Most of his work centers on unique pieces, like the Arlequin, a pair of diamond-studded pendant earrings with Brazilian sugar-loaf emeralds. A transformable design, the earrings can be clipped together and worn as a brooch. Another piece, the Horn of Plenty earrings, has cascades of pigeon-blood rubies and diamonds.
Both the Arlequin and the Horn of Plenty were presented at the European Fine Art Fair in March 2017. Shortly thereafter, he focused on jewelry that used smaller but still high-quality stones, to create pieces priced at less than $100,000.
Rather than designs targeted at times of day or for special events, he has conceived pieces that are wearable anytime, anywhere. One example: the Ruban (or ribbon) earrings, have delicate diamond-studded loops that are lined in contrasting colored gems like sapphires, rubies, emeralds or colored diamonds, and look as if they dance up the ear.
Another is the diamond-studded Spirale ring, which looks like an abstract sculpture in miniature, and seems to reflect the creative inspiration of Olivier’s personal art collection.
In addition to operating Reza, Olivier holds several high-level positions: He is director of Collector IQ, a private art database of more than 320,000 artists and millions of works of art; he was appointed CEO of the digital high-end watch membership company Eleven James in 2017; and until recently was on Sotheby’s board of directors.
Another venture, Eleven James, makes high-end luxury timepieces available through a digital platform. Users enter their information and get a selected watch shipped within 48 hours to their location. Users can enjoy each watch for a rotation of three months, send it back, and then enjoy another timepiece.
The concept removes the financial commitment usually required to obtain these timepieces. Users don’t need to evaluate which item to purchase or learn about category trends and economics. Instead, with Eleven James, members can pick what attracts them most while discovering new watches. Consumers experience the luxury watch category the same way as they experience other categories like food, travel, movies, music, and/or clothing.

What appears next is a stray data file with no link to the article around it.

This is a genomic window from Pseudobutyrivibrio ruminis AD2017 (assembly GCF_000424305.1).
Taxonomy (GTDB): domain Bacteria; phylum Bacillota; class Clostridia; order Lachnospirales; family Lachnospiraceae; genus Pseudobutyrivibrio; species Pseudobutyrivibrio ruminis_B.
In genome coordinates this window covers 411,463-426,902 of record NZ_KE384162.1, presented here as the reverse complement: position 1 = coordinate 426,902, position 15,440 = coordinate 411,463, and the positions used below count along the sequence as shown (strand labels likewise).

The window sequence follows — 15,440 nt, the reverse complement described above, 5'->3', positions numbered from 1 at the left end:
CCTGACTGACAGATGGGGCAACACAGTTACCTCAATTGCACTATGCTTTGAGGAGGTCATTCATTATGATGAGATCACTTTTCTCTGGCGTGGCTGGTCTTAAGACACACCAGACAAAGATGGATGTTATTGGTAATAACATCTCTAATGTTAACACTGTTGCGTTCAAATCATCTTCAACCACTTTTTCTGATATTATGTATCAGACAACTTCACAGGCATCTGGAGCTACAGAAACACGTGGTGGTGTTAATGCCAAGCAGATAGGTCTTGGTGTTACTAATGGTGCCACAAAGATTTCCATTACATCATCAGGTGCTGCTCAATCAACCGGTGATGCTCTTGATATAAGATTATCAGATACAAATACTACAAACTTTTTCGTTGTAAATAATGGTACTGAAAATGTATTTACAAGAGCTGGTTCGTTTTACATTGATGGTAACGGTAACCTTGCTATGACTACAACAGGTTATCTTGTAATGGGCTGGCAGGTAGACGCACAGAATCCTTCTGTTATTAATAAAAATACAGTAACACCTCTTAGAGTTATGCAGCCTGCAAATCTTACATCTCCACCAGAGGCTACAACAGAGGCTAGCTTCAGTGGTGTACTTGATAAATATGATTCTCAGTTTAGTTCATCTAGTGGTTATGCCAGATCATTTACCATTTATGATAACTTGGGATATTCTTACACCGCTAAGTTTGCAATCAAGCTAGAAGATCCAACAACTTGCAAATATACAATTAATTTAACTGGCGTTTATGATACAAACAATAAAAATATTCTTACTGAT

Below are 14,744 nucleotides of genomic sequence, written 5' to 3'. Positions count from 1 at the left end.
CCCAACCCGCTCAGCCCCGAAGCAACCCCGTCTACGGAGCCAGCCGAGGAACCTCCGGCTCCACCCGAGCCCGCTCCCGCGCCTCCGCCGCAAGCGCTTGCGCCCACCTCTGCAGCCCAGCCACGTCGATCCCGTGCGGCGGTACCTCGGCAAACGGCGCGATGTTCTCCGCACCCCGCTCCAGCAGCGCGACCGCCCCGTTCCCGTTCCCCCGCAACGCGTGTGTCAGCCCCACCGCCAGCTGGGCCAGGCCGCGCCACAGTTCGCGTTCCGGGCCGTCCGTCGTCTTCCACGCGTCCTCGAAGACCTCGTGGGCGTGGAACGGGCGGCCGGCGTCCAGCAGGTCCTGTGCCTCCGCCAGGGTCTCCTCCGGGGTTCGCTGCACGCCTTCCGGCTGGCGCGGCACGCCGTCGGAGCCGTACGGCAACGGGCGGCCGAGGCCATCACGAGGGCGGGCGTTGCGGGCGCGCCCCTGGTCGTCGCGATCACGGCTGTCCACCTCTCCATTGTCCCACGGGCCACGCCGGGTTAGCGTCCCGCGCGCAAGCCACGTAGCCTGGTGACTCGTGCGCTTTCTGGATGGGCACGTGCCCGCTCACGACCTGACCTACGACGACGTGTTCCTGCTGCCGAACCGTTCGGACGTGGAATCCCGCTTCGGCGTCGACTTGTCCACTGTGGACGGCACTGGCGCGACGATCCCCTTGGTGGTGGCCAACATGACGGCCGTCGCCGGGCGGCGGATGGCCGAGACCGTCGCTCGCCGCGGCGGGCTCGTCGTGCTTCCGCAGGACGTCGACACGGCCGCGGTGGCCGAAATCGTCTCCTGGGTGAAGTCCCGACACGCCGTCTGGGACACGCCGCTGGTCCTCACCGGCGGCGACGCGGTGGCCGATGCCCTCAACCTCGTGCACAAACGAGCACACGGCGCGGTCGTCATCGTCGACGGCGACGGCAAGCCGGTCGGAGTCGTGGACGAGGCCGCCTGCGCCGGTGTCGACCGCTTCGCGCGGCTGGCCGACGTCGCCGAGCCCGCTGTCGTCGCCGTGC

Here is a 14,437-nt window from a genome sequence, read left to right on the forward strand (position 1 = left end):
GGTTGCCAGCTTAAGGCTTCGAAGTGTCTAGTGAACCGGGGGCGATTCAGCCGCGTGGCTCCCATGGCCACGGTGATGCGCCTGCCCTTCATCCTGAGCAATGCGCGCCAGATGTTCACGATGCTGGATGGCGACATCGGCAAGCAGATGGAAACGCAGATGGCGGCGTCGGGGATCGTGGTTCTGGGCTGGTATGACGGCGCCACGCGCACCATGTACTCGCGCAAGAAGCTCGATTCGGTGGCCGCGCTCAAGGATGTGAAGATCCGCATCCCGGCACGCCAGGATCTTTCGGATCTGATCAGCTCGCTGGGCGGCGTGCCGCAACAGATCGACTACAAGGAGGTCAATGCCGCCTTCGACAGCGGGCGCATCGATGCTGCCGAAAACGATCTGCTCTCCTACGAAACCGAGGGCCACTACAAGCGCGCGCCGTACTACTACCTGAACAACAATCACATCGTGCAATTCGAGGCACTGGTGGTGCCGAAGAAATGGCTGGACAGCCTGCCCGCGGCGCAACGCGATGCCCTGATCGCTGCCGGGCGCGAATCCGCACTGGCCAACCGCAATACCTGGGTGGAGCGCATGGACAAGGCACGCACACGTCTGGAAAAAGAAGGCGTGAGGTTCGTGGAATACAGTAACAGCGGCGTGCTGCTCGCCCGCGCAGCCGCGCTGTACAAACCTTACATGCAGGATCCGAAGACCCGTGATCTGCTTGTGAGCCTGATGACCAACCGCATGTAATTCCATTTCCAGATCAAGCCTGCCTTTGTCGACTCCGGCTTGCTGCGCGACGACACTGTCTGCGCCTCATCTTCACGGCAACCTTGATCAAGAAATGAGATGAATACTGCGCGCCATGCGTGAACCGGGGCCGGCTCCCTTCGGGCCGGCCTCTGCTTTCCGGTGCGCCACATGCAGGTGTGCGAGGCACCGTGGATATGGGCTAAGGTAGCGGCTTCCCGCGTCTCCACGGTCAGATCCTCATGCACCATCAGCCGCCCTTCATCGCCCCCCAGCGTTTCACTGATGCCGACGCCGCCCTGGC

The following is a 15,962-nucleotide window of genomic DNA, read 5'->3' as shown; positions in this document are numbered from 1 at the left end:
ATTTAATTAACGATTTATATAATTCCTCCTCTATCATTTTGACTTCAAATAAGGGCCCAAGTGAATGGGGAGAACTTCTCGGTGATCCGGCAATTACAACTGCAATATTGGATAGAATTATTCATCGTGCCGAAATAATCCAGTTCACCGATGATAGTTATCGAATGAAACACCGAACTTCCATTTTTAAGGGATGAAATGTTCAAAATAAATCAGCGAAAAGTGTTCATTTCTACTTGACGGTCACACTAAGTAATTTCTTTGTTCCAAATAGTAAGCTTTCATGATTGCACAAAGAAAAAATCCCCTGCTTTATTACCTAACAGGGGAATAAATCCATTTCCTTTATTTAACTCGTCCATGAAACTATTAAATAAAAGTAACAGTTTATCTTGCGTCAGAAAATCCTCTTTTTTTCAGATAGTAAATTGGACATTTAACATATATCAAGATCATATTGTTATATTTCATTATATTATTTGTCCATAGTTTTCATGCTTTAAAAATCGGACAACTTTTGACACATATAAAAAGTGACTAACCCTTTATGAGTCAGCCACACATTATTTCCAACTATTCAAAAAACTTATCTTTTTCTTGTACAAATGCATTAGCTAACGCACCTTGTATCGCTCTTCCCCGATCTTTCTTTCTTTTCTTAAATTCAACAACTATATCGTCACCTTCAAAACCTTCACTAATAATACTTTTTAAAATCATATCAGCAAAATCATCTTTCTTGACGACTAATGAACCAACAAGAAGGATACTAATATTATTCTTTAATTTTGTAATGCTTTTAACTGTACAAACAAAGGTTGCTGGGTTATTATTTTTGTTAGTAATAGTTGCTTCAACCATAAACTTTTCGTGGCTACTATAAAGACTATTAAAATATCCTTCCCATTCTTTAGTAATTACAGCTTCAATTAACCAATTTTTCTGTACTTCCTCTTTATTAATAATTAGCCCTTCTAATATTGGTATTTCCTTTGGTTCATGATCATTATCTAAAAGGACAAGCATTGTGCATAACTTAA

Watch and Earn, a segment of Eleven James is a consignment program that borrows the “sharing economy” model from Uber and Airbnb. Members can consign timepieces in their collections to Eleven James for other members to wear, in exchange for a monthly cash payment or subscription membership. Consignors also receive access to appraisal, insurance, and care management from a single provider, as well as the opportunity to sell their watches.
The second addition, Curated Collections, is a guided experience for members to discover timepieces. The experience launched with 8 themes based on consumer preferences.
“We’ve built our collections to be unexpected and fun and, of course, luxurious and elegant,” said Chief David Lee. “We offer members the chance to go beyond traditional notions of ownership by maximizing the experience of anticipating, unboxing, and enjoying timepieces without the burdens of financial protection and upkeep. This gives everyone the opportunity to indulge [and] appreciate storied timepieces, and casts off the constraints of this industry’s dated, single path to purchase business model.”
Olivier’s advice to aspiring gem collectors: “Take the time to learn and research the world of gems, art and jewelry. Not only will this allow you to make educated decisions, it will allow you to be a smarter collector. Visit ateliers, museums, galleries, major architectural cities, and take the time to understand the exquisite craftsmanship behind what you see. It’s important to understand the creation process so you can influence it in the right way.”